I recently had to renew my scientific diving physical. It was my second over age 40 and while I had a few new aches and pains to report to the doctor, I figured it would be pretty routine. I mean, they say you’re only as old as you feel, so I was expecting the diagnosis of a semi-healthy 75-year-old. I breezed through the first tests where they weighed me and measured how tall I am. Check. The heart rate and blood pressure were a little above average, but I’ve always felt it good to be above average. Check. Reflexes? Check. Eyes, ears, mouth, throat? Check. I told him both of my hands seemed to ‘fall asleep’ faster and easier than at any other time in my life, but that it hadn’t been debilitating. Without missing a beat, he said I likely had carpal tunnel syndrome and would refer me to a specialist. Then, they hooked me up to the EKG. It came back with an anomaly; something called a right bundle branch block. I would need an echocardiogram in order to find out more (and get clearance to dive). The doctor reassured me it was likely not a problem, and that if it had been the left side I would have been brought upstairs immediately.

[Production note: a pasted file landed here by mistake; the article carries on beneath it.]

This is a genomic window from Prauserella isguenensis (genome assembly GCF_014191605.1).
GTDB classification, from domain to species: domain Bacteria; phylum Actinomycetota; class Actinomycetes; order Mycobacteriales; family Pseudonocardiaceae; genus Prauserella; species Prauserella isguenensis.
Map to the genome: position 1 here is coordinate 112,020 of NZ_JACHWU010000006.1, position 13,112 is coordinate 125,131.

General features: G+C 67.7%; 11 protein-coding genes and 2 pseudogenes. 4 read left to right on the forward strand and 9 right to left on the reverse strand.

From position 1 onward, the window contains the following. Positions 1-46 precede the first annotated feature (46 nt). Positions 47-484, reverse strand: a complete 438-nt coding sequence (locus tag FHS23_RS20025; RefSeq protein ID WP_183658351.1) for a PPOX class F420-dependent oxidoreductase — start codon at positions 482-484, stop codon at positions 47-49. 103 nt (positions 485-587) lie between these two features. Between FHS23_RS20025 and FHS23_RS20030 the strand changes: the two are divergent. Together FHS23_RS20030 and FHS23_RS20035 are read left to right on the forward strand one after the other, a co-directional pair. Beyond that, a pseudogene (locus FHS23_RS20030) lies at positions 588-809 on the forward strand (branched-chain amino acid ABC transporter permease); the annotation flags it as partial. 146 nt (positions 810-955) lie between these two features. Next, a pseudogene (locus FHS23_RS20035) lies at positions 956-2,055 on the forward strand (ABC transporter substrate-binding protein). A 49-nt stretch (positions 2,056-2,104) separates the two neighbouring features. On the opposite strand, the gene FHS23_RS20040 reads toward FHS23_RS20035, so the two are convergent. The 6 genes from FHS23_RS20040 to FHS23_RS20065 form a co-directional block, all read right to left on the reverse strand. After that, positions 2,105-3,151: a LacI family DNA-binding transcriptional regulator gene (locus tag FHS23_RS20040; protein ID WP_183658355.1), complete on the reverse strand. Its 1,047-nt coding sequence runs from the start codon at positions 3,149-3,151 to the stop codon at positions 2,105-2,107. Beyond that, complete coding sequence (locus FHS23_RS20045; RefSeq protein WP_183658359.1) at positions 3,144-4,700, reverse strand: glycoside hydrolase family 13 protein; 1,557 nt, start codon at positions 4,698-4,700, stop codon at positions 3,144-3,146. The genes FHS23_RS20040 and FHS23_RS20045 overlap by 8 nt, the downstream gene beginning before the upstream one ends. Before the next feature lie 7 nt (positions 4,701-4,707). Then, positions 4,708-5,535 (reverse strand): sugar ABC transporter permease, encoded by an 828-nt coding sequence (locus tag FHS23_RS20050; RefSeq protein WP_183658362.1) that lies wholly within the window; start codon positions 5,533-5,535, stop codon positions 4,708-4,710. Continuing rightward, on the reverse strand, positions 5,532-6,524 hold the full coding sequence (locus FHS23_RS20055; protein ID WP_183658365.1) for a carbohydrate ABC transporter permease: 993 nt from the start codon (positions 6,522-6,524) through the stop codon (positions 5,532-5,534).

It’s been almost 25 years for me, so it seems realistic that I should be experiencing some fatigue for the mileage I’ve gotten out of this body. But I also know many DSOs and scientific divers, young and old alike, that have experienced acute and chronic pain not directly associated with pressure-related maladies. We need to do more to inform divers and administrators of the hidden long-term risks associated with the nature and repetition of the tasks we all perform to advance science. Many people complain about having to get medically cleared, but I for one am happy to know as much as I can as soon as I can. I‘m happy to report my echo was totally clear and I’m having a procedure this month to alleviate my carpal tunnel syndrome.
I’d also like to congratulate Jessica Keller on her election to the Secretary position on the Board and Jason Jones on his election to the Director-At-Large position. This is our organization so please consider getting involved by running for a Board position in future elections!